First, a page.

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Old January 10th, 2010, 03:57 AM   #1 (permalink)
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Default Best task manager/killer

I'm not sure if this has been done before (I had a brief search and couldn't find it) but I don't see any harm in having an up to date version of this thread.

We all know that battery power is an important issue with the HTC Hero. I just wondered what people had discovered in the way of apps and using their phones to optimise usage.

I've included things which I like, and which I don't because I find it useful to read about applications which aren't so good, so I know to avoid them, but feel free to try them for yourselves.

Close everything

I installed this from the market, after reading it suggested on a blog, but I'm not convinced its the best to be honest. I've "closed everything" and yet still seen tasks running in the background I'm going to remove this pretty soon unless someone points out a reason not to.

TasKiller

Worked fine for the first week but I've now removed this as I prefer Taskpanel

TaskPanel

I like this a lot and have used for a few weeks. It tells me all the applications which are running and allows me to stop them all. If I want to keep something running (eg scrrebl) in the background then I can set it to ignore "kill all background tasks" for specific applications. It also tells me how much available memory I have.


finally a couple of apps that I find useful for increasing battery usage although not task killers in themselves are.

screebl

This little app turns the screen off very quickly (after about 10 seconds) unless it looks like you're using the phone. It thinks you're using the phone if you're holding it at a certain angle (which you can set).

Graphical Battery Stats Monitor

I installed this yesterday. It takes a while to collect data, but its telling me that it i'm using 5% battery an hour, which would explain why I need a daily recharge.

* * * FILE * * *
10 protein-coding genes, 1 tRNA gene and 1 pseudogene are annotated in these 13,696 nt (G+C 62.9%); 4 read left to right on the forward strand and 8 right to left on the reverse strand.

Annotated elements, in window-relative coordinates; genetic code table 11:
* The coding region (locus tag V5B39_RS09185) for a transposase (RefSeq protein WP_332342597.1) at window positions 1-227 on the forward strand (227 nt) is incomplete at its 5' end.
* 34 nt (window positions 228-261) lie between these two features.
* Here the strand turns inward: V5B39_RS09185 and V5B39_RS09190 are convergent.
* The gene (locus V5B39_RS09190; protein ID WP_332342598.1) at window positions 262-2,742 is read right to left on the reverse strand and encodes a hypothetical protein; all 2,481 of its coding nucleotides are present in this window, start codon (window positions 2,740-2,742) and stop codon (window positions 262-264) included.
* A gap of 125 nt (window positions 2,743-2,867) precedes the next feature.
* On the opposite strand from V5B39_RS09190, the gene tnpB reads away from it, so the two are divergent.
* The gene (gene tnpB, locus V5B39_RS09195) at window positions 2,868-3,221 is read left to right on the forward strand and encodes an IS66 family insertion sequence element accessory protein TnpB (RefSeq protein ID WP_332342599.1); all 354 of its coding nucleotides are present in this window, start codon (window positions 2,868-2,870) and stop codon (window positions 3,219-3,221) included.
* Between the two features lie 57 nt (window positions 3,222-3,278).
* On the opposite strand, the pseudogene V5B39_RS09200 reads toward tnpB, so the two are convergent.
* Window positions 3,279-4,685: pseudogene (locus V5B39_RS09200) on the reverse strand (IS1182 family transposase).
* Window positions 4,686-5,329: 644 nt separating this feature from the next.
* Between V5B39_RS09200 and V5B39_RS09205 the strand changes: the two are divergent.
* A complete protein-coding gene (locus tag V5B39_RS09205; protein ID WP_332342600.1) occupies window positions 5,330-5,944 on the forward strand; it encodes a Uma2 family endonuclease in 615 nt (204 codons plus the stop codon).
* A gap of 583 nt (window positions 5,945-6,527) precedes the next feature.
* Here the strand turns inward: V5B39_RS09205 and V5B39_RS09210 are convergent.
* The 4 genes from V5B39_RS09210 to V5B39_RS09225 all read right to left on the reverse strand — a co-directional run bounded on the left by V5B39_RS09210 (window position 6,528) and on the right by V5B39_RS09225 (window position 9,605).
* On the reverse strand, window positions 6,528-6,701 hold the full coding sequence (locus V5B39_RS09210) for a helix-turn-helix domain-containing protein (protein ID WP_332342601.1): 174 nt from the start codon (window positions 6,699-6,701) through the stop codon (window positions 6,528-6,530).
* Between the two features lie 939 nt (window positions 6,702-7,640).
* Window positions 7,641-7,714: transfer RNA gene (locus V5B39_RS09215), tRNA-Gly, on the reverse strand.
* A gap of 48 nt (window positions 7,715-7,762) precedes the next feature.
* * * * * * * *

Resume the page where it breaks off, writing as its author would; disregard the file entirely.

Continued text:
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Old January 10th, 2010, 04:29 AM   #2 (permalink)
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Easy to you buy Nokia 1100 and youe battery will surprise you in work every 48 hours
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Old January 10th, 2010, 05:08 AM   #3 (permalink)
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Don't use task killers on Android
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Old January 10th, 2010, 08:01 AM   #4 (permalink)
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The fundamental problem here is that most people don't have a clue about Linux, which is essentially Android. You DON'T need a task manager for any of the applications, as the memory is managed by the system. Anyone who has used a linux system knows that even on a system with 64GB of RAM linux will use 99% of the RAM, if you ran the same linux on a system with 128MB of RAM it will use 99% of the RAM, this is called Caching and makes linux very efficient with memory. So don't waste your time with a task manager.
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Old January 10th, 2010, 08:09 AM   #5 (permalink)
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Originally Posted by bzzzzz View Post
It also tells me how much available memory I have.
Available memory is not necessarily a good thing! It's memory that's being wasted.
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Old January 10th, 2010, 08:12 AM   #6 (permalink)
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This is what I am trying to explain to the OP, Bhav, linux Caches, and in a linux system if you have available memory, something is wrong, the system isn't well tuned :-D
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Old January 10th, 2010, 08:26 AM   #7 (permalink)